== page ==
Letters to the Editor

Family Physicians Should Treat Pregnant Patients With Hypothyroidism


Am Fam Physician. 2022 Jan ;105(1):7-8.

Original Article: Hypothyroidism: Diagnosis and Treatment

Issue Date: May 15, 2021

See additional reader comments at: https://www.aafp.org/afp/2021/0515/p605.html

To the Editor: The article by Dr. Wilson and colleagues included many useful evidence-based pearls. However, the authors' assertion that endocrinology referral is routinely indicated for pregnant persons with preexisting hypothyroidism is not supported by their cited references.

The authors state that “The lower and upper limits of normal TSH [thyroid-stimulating hormone] drift downward during pregnancy, which, with geographic and ethnic variation, supports the recommendation to include endocrinology referral in managing pregnant patients with hypothyroidism.” The guideline cited for this sentence does not include language about endocrinology referral.1 One reference for Figure 2 and Table 9 in the article includes a mention of specialty; that reference is to a previous American Family Physician article on hypothyroidism,2 which referenced a 2004 study that concluded: “the prevention of hypothyroidism and its possible adverse effects on the fetus and pregnancy…requires the combined efforts of primary care physicians, endocrinologists, obstetricians, and the women themselves.”3 A 2017 guideline, by the same lead author, is cited in the current article and includes no mention of specialty.4

Beneficial patient-oriented outcomes result from appropriate TSH monitoring and levothyroxine dosing, not from the specialty of the clinicians performing those tasks. Family physicians can adjust levothyroxine dosing during pregnancy, even if doing so optimally includes identifying “population-based trimester-specific reference ranges for serum TSH…through assessment of local population data.”4 The American College of Obstetricians and Gynecologists 2020 guideline on thyroid disease in pregnancy recommends maintaining the TSH between “the lower limit of the reference range and 2.5 milliunits/L,” and does not mention a need for routine endocrinology referral.5

The evidence base does not support the routine referral of pregnant persons with preexisting hypothyroidism to an endocrinologist. It is fully within a family physician's scope of practice to independently treat most pregnant patients with hypothyroidism.

Editor's Note: Dr. Middleton is an assistant medical editor for AFP.

Author disclosure: No relevant financial relationships.


show all references

1. Jonklaas J, Bianco AC, Bauer AJ, et al.; American Thyroid Association Task Force on Thyroid Hormone Replacement. Guidelines for the treatment of hypothyroidism: prepared by the American Thyroid Association task force on thyroid hormone replacement. Thyroid. 2014;24(12):1670–1751....

2. Gaitonde DY, Rowley KD, Sweeney LB. Hypothyroidism: an update. Am Fam Physician. 2012;86(3):244–251. Accessed May 19, 2021. https://www.aafp.org/afp/2012/0801/p244.html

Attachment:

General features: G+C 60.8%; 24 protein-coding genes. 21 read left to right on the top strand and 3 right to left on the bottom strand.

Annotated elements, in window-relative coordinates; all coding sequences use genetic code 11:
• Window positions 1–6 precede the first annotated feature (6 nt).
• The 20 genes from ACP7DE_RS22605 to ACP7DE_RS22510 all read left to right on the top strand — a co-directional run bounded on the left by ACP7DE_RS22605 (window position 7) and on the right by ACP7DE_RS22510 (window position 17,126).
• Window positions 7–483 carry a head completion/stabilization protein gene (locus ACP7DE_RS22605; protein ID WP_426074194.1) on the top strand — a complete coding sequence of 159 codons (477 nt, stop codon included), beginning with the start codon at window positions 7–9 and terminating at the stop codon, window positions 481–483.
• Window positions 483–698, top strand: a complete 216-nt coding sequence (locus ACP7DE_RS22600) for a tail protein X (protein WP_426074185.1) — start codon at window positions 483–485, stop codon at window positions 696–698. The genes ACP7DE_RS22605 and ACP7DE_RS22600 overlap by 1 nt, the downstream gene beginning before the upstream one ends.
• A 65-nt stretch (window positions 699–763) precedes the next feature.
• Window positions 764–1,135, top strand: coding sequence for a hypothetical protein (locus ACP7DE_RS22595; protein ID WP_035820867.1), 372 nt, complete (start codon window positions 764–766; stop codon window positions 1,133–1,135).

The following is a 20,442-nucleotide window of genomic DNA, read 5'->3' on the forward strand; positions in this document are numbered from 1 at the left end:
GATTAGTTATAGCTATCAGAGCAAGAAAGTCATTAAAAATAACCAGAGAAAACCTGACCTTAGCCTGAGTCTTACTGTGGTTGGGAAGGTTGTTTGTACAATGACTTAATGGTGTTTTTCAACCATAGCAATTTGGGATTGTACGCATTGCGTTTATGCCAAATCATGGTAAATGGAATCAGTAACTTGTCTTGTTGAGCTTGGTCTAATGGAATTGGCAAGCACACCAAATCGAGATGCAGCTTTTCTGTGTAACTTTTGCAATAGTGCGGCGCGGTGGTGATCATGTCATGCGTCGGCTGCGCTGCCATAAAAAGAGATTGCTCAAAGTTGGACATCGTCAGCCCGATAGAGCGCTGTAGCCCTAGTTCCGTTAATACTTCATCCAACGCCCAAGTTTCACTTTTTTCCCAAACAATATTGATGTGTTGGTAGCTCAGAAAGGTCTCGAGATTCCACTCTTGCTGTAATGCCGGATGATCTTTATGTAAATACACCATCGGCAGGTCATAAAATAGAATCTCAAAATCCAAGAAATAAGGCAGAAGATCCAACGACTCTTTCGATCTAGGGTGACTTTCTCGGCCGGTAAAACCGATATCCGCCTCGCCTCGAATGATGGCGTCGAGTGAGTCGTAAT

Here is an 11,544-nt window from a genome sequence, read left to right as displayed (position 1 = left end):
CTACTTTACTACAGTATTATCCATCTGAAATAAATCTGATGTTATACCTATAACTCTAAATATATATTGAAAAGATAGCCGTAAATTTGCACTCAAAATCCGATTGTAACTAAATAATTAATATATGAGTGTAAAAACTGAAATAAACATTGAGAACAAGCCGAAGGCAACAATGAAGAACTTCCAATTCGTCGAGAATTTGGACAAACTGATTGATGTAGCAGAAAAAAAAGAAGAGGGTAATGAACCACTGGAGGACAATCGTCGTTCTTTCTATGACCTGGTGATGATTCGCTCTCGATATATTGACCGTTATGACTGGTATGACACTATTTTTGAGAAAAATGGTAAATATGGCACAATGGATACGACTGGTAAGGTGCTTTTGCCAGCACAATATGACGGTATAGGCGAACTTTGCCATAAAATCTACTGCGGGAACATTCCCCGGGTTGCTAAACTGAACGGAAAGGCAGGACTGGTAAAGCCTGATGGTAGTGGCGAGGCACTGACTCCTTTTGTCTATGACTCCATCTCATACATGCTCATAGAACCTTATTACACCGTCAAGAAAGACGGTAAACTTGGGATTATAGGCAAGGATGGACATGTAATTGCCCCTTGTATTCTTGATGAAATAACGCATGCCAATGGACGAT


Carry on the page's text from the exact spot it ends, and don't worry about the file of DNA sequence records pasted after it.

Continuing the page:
3. Alexander EK, Marqusee E, Lawrence J, et al. Timing and magnitude of increases in levothyroxine requirements during pregnancy in women with hypothyroidism. N Engl J Med. 2004;351(3):241–249.

4. Alexander EK, Pearce EN, Brent GA, et al. 2017 Guidelines of the American Thyroid Association for the diagnosis and management of thyroid disease during pregnancy and the postpartum [published correction appears in Thyroid. 2017; 27(9): 1212]. Thyroid. 2017;27(3):315–389.

5. Thyroid disease in pregnancy: ACOG practice bulletin, number 223. Obstet Gynecol. 2020;135(6):e261–e274.

In Reply: We are grateful for Dr. Middleton's letter stating the reasons why family physicians could and should feel comfortable treating pregnant patients with hypothyroidism.

Having independently treated pregnant patients with preexisting hypothyroidism, we think this type of patient care in otherwise low-risk patients is within the scope of family physician practice, and we did not intend to construe referral as a mandate. For example, less experienced or comfortable family physicians may refer a couple or few patients, then feel comfortable assuming full care responsibilities after that. However, we are aware of the reduction in the number of family physicians delivering babies1 and did not want to further dissuade readers who may be more comfortable comanaging hypothyroidism in prenatal patients with our endocrinology colleagues.

We hope the clarifications made to the article online reflect the data and our clinical reasoning while remaining aware and respectful of the wide range of practice, skills, and comfort of our family physician colleagues.

Author disclosure: No relevant financial relationships.


1. Young RA, Sundermeyer RL. Family medicine and obstetrics: let's stop pretending. J Am Board Fam Med. 2018;31(3):328–331.

Send letters to afplet@aafp.org, or 11400 Tomahawk Creek Pkwy., Leawood, KS 66211-2680. Include your complete address, e-mail address, and telephone number. Letters should be fewer than 400 words and limited to six references, one table or figure, and three authors.

Letters submitted for publication in AFP must not be submitted to any other publication. Possible conflicts of interest must be disclosed at time of submission. Submission of a letter will be construed as granting the AAFP permission to publish the letter in any of its publications in any form. The editors may edit letters to meet style and space requirements.

This series is coordinated by Kenny Lin, MD, MPH, Associate Deputy Editor for AFP Online.



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